A key aspect of scientific research is reproducibility. This is also the case for paleontological research focusing on evolutionary or morphological patterns in deep time. Particularly relevant meta-data including sample size, qualitative and quantitative morphological information, stratigraphic and taphonomic context, as well age constraints can be crucial in ground-truthing scientific studies and making them reusable for further research.
There is an increasing number of possibilities to make data and research available, ranging from large-scale database and novel publication opportunities to platforms which allow storing large data volumes. Two of them, Morphobank and Paleobiology Database, will be presented in the keynote by Dr. Melanie Hopkins. In cases where competition might be an issue, such platforms also allow embargoed access during initial research or peer review with a code of conduct. There are additional opportunities allowing publication of preprints (before and after peer-review) and one of them, PCI Paleo, will be presented in detail. Among other advantages, preprints may be a way to preserve valid scientific data which led to negative or inconclusive results that would not get published otherwise.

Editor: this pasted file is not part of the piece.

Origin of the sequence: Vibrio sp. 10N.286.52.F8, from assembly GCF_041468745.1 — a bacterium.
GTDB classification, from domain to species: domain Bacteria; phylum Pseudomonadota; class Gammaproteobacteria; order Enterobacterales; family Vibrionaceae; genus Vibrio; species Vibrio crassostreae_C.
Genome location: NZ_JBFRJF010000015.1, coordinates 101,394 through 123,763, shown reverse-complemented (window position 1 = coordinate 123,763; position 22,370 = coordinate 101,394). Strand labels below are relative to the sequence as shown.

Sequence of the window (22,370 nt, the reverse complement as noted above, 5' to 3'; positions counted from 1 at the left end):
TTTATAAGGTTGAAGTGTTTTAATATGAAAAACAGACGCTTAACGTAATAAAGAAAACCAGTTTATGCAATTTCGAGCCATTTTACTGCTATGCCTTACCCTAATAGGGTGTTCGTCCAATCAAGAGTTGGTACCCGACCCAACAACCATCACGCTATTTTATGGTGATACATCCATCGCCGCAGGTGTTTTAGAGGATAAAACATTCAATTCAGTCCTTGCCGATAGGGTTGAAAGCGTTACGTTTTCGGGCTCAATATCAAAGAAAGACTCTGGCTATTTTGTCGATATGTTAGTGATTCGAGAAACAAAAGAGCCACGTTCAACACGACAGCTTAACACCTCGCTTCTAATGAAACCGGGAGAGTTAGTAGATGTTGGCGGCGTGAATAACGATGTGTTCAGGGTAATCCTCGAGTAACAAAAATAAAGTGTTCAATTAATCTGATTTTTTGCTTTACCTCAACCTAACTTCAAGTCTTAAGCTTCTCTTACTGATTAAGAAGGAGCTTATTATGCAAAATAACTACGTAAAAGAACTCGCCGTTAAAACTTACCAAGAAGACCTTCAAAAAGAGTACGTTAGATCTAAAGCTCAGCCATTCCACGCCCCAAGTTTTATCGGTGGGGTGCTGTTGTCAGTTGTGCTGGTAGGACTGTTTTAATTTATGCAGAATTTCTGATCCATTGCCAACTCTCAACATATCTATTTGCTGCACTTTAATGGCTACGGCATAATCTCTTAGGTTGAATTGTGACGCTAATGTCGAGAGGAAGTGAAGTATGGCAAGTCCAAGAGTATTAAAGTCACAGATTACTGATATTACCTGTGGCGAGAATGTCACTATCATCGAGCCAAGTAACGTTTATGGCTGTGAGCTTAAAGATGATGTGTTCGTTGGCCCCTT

The focus of this workshop is to highlight the importance of new methods to improve scientific reproducibility and discuss best practices in sharing research. We invite contributions concerning the methods and tools fostering data sharing and reproducibility, positive and negative case studies, and all voices and opinions concerning the current obstacles and potential solutions in palaeontology. We plan to close our workshop with a joint discussion on the future of Open Data and Analysis in our field.